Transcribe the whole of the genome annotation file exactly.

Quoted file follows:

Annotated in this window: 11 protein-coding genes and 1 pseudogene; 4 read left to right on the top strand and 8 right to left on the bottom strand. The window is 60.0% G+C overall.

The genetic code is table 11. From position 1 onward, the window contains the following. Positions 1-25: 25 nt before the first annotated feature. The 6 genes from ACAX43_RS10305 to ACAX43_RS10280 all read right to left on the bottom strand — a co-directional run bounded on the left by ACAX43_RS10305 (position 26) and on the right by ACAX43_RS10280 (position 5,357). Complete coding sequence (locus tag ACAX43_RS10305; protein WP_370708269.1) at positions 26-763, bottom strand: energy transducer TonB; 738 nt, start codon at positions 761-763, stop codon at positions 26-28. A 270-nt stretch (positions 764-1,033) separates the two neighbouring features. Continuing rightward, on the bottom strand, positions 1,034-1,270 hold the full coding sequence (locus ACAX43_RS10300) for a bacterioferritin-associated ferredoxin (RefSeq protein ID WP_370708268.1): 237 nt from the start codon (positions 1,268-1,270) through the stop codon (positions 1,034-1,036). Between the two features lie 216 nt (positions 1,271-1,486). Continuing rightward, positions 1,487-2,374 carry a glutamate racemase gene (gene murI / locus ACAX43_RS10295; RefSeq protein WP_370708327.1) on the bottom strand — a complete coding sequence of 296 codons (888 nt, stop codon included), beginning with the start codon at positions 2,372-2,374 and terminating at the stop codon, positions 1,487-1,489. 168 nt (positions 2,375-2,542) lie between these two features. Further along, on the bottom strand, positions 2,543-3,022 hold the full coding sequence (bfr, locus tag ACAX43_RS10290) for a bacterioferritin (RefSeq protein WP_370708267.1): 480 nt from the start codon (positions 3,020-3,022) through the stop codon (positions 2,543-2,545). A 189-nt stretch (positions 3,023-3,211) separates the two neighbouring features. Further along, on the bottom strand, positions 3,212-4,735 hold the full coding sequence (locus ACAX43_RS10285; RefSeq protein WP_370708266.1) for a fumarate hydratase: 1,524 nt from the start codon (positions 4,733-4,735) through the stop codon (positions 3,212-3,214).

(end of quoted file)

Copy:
Annotated in this window: 11 protein-coding genes and 1 pseudogene; 4 read left to right on the top strand and 8 right to left on the bottom strand. The window is 60.0% G+C overall.

The genetic code is table 11. From position 1 onward, the window contains the following. Positions 1-25: 25 nt before the first annotated feature. The 6 genes from ACAX43_RS10305 to ACAX43_RS10280 all read right to left on the bottom strand — a co-directional run bounded on the left by ACAX43_RS10305 (position 26) and on the right by ACAX43_RS10280 (position 5,357). Complete coding sequence (locus tag ACAX43_RS10305; protein WP_370708269.1) at positions 26-763, bottom strand: energy transducer TonB; 738 nt, start codon at positions 761-763, stop codon at positions 26-28. A 270-nt stretch (positions 764-1,033) separates the two neighbouring features. Continuing rightward, on the bottom strand, positions 1,034-1,270 hold the full coding sequence (locus ACAX43_RS10300) for a bacterioferritin-associated ferredoxin (RefSeq protein ID WP_370708268.1): 237 nt from the start codon (positions 1,268-1,270) through the stop codon (positions 1,034-1,036). Between the two features lie 216 nt (positions 1,271-1,486). Continuing rightward, positions 1,487-2,374 carry a glutamate racemase gene (gene murI / locus ACAX43_RS10295; RefSeq protein WP_370708327.1) on the bottom strand — a complete coding sequence of 296 codons (888 nt, stop codon included), beginning with the start codon at positions 2,372-2,374 and terminating at the stop codon, positions 1,487-1,489. 168 nt (positions 2,375-2,542) lie between these two features. Further along, on the bottom strand, positions 2,543-3,022 hold the full coding sequence (bfr, locus tag ACAX43_RS10290) for a bacterioferritin (RefSeq protein WP_370708267.1): 480 nt from the start codon (positions 3,020-3,022) through the stop codon (positions 2,543-2,545). A 189-nt stretch (positions 3,023-3,211) separates the two neighbouring features. Further along, on the bottom strand, positions 3,212-4,735 hold the full coding sequence (locus ACAX43_RS10285; RefSeq protein WP_370708266.1) for a fumarate hydratase: 1,524 nt from the start codon (positions 4,733-4,735) through the stop codon (positions 3,212-3,214).